1416: Godfrey Mayster (presented by Joan, relict of Sir Bartholomew Bacon)
1417: Stephen Schirreve (presented by Joan, relict of Sir Bartholomew Bacon)
1437, William Herbald (presented by Richard Calthorp esquire)
1468: John Sherwyn (presented by Robert Mekylfeld and Margaret his wife)
1503: Thomas Palmer
1606: prior to this date, Ralph Same occurs as rector
1606: William Simson
1622: Robert Pearson
1742: the patron was Mr. Calthorp
Appendix II – Incumbents of St Andrew, latterly St Andrew & St Mary, Langham
The list below has been developed from the following sources: Blomefield’s “Norfolk”, an attractive list of incumbents within the church itself, and references that appear in wills, newspaper accounts and other documents. This list is obviously not exhaustive, but I am providing it here as I think it is more complete and more accurate than any similar existing list.
1176 – Ralph Hindoveston
1318 – William de Burgh instituted vicar, collated by the Bishop of Norwich.
1340 – Robert de Tweyt
1344 – John Geyst
1350 – Edmund Athelwald
13?? – Robert Fulbeck
1371 – Richard Otehith
13?? – Walter de Spendlove
1377 – Thomas Burgeys
1386 – Thomas Moretoft
1431 – Reginald Bryd
1432 – John Ellesmere
1434 – Robert Gybbys
1452 – Thomas Bonet
1462 – Thomas Salmund
1469 – Richard Hadylsey
1487 – William Hakon, a canon regular
15?? – Thomas Nicholas
1522 – John Skellett is mentioned in several Langham wills as “parson”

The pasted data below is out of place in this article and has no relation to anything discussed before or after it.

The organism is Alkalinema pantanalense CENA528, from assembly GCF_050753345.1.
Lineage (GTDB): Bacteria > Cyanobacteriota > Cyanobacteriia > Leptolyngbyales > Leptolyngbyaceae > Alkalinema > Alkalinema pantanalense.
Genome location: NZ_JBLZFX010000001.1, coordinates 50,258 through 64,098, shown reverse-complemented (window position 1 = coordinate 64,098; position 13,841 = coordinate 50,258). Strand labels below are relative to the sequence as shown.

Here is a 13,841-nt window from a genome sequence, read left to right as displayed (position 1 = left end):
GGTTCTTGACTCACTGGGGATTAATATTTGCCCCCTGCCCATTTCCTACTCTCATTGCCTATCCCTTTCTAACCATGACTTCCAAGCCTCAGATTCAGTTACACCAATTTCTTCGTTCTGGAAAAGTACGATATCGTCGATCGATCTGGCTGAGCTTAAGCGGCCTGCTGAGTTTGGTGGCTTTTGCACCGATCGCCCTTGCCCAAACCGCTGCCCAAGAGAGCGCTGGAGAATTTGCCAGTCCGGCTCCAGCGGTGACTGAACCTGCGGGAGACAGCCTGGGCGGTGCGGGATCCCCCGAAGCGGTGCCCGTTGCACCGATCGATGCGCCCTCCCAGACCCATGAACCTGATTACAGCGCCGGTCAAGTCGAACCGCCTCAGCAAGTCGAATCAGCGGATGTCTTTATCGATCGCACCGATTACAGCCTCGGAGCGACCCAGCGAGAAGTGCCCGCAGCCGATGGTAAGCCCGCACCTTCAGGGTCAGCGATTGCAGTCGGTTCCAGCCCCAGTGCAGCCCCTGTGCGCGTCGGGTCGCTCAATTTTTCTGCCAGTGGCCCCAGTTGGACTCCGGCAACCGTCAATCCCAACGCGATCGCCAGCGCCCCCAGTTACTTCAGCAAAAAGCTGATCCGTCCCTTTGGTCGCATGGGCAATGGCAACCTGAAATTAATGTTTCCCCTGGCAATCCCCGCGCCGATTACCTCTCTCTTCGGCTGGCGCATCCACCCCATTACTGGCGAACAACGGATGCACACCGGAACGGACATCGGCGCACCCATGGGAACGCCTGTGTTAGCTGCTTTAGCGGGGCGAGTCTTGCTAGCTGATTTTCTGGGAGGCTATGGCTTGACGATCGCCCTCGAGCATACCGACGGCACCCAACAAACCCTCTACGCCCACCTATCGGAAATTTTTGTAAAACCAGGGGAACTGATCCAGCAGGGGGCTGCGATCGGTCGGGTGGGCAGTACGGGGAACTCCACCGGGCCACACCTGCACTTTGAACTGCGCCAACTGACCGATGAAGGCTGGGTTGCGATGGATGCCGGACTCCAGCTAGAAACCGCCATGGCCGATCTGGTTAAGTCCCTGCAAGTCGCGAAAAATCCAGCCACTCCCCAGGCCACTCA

1532 – John Gregbie /Grigby [wrote will for Thomas Dawbeney 1532, caught up in Walsingham Conspiracy in 1537, although he was let free again afterwards]
1552 – Thomas Sale (?) appears as clerk
1552 – Robert Key
1559 – Henry Tuddenham
1568 – John Bucke
1610 – James Pearson
1662 – vacant
1668 – Thomas Colby
1678 – Thomas Frost
1695 – Samuel Thorneton?
1679 – Johannes Harmer
1722 – John Stone
1727 – John Springold, by Jos. Ward, clerk
1758 – Henry Bryant
[1788 – Christian Boldero]
1801 – Montague Rush
1804 – Sir George Lee – “the Lee family will likely become extinct as the present reverend baronet [Sir George Lee] is a shocking cripple and no woman would come near him were it not for the vanity of becoming a Lady” – NRO WGN 1/4/134, 5 Jun 1803, Thomas Hearn, London, to William Gunn, Irstead
1820 – Joseph Gascoyne Balleslittle
1822 – Francis Ellis
[NB while the Rev Stephen Frost Rippingall lived at Langham Hall as lord of the manor, and his name is prominently associated with the parish, I can see no sign that he was ever actually vicar of Langham]
1845 – Michael John Mayers – ordained as a deacon by Archbishop Magee of Dublin on 10 June 1827. Vicar of Langham Bishops, in Norfolk, from 1845 to 1850, British chaplain at Marseilles from 1852 to 1864, and Rector of St Peter Chesil, Winchester, from I865 until his death early in 1881. He and his cousin William Michael Mayers (also a priest) came from a Jewish family, but were converted by the efforts of William Marsh from the London Society for Promoting Christianity among the Jews (LSPCJ). See https://www.jewishgen.org/jcr-uk/community/exe/history/msalexander.htm
1850 – John Montague Randall – a published author and a district secretary of the aforesaid LSPCJ, who raised a great deal of money in Norfolk for the organisation, as well as spearheading the major restoration of Langham church in 1868. By the later years of his career he was totally blind. “Langham Church Book” (NRO PD 569/28) may contain further information.
1894 – Leslie Rimmer Paterson
1898 – William Henry Finlayson
1909 – John Henry Toy (not “Troy” as given in other lists)
1932 – Francis John Prior Wallis
1939 – Ernest John Jackson
1947 – Daniel Fountain Wrench
1955 – Robert Walter Ainsworth
1959 – Harry Vincent Saunderson
1968 – Dennis Rider
1972 – Philip Steer
1974 – Llewelyn Fawcett
1991 – Robert Charles Wright
1997 – Edwin John Penny
2005 – Joanna Elisabeth Anderson
2010 – Ian Christopher Whittle